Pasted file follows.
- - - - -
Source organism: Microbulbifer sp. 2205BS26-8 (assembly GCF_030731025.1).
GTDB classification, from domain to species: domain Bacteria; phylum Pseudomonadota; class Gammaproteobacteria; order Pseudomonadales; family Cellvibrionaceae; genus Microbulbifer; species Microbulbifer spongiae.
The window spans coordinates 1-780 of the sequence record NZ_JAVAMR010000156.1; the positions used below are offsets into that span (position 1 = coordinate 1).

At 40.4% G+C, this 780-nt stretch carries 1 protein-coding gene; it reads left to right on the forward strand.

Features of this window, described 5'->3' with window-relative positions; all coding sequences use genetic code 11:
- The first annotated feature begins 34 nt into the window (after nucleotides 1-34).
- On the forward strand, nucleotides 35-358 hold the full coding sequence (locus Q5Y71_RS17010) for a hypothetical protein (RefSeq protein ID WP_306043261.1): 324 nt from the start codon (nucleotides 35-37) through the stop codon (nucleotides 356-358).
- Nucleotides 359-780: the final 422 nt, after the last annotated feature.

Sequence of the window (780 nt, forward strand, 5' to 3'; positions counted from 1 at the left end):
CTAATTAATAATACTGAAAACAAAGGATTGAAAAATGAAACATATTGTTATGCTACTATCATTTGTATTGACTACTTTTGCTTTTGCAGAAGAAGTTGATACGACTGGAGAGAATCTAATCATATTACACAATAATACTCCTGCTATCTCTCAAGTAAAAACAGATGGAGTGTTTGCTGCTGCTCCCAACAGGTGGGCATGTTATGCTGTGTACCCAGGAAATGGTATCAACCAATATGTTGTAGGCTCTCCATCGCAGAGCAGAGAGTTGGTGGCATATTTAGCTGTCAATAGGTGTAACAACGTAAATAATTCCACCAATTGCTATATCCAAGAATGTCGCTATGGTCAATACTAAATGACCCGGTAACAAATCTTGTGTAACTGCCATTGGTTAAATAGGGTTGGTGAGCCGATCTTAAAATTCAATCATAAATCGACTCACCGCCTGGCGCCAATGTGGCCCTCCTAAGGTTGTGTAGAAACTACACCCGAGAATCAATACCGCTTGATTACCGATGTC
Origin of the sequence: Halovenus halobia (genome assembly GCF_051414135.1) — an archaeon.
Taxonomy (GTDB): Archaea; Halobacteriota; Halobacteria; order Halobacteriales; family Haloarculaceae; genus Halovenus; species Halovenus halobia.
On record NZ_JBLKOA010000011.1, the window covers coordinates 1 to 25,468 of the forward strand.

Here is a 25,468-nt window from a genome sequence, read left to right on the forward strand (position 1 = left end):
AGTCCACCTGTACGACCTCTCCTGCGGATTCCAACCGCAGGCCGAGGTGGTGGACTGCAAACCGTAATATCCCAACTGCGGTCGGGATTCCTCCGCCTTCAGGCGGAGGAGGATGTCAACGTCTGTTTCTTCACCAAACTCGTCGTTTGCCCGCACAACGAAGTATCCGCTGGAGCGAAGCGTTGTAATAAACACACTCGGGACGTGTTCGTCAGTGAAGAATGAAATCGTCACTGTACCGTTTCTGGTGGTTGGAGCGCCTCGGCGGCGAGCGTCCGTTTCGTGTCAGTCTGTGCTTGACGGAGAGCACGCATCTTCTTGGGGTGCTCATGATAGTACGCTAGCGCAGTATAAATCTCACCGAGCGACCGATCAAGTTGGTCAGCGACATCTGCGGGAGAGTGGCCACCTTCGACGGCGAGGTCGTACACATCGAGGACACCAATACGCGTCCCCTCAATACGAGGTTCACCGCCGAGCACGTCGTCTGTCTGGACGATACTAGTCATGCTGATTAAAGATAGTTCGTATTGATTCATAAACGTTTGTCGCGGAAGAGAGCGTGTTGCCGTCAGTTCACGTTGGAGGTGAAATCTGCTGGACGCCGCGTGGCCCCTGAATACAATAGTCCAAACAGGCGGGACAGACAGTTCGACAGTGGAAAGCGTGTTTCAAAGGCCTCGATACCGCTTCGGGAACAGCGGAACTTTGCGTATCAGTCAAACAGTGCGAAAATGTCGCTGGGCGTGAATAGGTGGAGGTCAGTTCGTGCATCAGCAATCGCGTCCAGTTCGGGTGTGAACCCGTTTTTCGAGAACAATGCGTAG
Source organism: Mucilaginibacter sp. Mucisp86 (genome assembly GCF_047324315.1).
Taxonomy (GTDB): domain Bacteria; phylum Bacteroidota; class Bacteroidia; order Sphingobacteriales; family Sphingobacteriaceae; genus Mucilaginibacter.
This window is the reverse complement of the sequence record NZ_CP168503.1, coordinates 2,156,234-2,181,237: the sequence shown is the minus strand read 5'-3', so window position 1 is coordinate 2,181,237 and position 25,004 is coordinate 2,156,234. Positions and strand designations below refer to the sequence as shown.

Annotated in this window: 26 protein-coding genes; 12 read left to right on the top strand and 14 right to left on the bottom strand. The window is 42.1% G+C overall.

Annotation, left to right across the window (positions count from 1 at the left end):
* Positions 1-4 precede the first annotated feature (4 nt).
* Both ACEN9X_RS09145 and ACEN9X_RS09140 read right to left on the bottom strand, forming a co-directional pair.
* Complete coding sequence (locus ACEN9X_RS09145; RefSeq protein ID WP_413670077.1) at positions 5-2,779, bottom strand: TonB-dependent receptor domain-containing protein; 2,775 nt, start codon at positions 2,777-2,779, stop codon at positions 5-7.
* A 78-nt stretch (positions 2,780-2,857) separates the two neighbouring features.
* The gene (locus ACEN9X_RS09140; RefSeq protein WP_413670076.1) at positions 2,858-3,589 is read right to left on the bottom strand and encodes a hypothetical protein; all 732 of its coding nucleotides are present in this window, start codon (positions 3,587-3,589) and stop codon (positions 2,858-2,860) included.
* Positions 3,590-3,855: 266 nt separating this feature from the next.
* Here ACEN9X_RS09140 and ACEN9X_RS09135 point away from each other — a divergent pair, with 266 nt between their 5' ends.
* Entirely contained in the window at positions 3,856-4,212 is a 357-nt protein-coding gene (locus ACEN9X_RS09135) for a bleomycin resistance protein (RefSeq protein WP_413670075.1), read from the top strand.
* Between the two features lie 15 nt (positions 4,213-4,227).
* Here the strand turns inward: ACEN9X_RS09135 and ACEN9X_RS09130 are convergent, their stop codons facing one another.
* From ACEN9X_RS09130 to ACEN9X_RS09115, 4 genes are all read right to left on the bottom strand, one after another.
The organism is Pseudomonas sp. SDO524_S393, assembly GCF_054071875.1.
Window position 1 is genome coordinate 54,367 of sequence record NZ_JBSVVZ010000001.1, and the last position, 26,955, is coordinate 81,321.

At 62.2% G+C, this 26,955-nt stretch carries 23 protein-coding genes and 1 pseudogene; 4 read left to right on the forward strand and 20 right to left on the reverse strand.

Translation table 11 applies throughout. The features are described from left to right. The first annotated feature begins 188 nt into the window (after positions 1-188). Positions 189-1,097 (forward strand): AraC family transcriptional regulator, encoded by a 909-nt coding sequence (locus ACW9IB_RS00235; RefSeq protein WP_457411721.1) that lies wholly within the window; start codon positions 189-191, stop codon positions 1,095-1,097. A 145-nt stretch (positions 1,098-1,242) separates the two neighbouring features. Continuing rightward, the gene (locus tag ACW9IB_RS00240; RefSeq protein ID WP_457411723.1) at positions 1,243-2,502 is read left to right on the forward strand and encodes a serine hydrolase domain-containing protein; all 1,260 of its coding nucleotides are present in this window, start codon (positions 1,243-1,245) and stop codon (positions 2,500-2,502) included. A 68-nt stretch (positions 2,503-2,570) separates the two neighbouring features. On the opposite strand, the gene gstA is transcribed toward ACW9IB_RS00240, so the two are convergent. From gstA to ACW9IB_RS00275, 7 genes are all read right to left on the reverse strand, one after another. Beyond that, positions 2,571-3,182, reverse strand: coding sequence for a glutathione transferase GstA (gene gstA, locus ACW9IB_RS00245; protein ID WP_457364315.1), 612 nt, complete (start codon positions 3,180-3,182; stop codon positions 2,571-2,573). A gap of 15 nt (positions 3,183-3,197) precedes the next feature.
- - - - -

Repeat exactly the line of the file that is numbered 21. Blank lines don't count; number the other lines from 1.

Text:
* Positions 1-4 precede the first annotated feature (4 nt).